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Search Results: 1 - 10 of 15 matches for " Sigridur Valgeirsdottir "
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The Icelandic founder mutation BRCA2 999del5: analysis of expression
Evgenia K Mikaelsdottir, Sigridur Valgeirsdottir, Jorunn E Eyfjord, Thorunn Rafnar
Breast Cancer Research , 2004, DOI: 10.1186/bcr785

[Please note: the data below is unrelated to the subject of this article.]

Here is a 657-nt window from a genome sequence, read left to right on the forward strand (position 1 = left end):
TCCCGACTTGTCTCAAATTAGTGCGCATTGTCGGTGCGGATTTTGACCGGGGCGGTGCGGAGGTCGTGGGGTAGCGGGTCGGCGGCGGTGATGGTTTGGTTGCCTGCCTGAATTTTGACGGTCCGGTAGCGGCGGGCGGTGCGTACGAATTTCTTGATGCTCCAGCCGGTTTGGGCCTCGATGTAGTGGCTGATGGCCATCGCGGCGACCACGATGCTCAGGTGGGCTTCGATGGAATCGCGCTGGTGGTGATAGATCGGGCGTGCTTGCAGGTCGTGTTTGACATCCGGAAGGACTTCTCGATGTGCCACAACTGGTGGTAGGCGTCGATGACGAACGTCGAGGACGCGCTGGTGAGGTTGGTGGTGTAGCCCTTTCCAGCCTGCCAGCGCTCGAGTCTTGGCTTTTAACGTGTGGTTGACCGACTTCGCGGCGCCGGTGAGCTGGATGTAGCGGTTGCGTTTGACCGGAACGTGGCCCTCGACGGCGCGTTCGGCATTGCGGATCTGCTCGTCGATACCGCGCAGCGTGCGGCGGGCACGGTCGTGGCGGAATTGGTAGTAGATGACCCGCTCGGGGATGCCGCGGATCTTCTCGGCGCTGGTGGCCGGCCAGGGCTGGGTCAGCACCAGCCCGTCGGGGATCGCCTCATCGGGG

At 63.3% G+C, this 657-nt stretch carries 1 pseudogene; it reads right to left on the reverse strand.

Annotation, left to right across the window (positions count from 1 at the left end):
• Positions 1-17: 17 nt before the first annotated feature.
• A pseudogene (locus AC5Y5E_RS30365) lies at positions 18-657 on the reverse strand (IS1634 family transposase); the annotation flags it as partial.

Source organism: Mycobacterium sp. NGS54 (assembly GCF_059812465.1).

Abstract: The presence of BRCA2 999del5 transcripts in fibroblasts from heterozygous individuals was assayed by cDNA synthesis and sequencing. The potential protein-coding portion of BRCA2 999del5 was cloned into the pIND(SP1)/V5-His vector and expressed in COS7 cells. The presence of the mutant protein in cell lysates from heterozygous fibroblasts and from COS7 cells was tested by a number of methods including immunoprecipitation, affinity purification with nickel-coated agarose beads, Western blotting and ELISA, using antibodies to the N-terminal end of BRCA2, antiserum specific for the 16 nonrelevant amino acids at the carboxyl end and antibodies to fusion partners of recombinant proteins.The frequency of the BRCA2 999del5 transcript in heterozygous fibroblasts was about one-fifth of the wild-type transcript; however, no mutant protein could be detected. Overexpression of BRCA2 999del5 mRNA in COS7 cells failed to produce a mutant protein unless degradation by proteasomes was blocked.Our results show that the protein product of BRCA2 999del5 is extremely unstable. Therefore, an increase in breast cancer risk in BRCA2 999del5 carriers is due to haploinsufficiency at the BRCA2 locus.Mutations in BRCA1 and BRCA2 are associated with a high risk of developing cancer of the breast, of the ovaries and of other organs [1]. A large number of cancer-associated mutations in these genes have been described to date; however, few studies have directly probed the functional consequences of individual mutations [2-5]. One question that has thus rarely been addressed is whether the increased risk of cancer is simply due to the lack of one healthy copy of the gene (haploinsufficiency) or whether the gene produces a protein product that interferes with normal cellular processes.Most nonsense (insertion/deletion) mutants are thought to result in unstable transcripts and in little or no mutant protein production [6]. Exceptions to this rule are found, however, also among the BRCA genes where p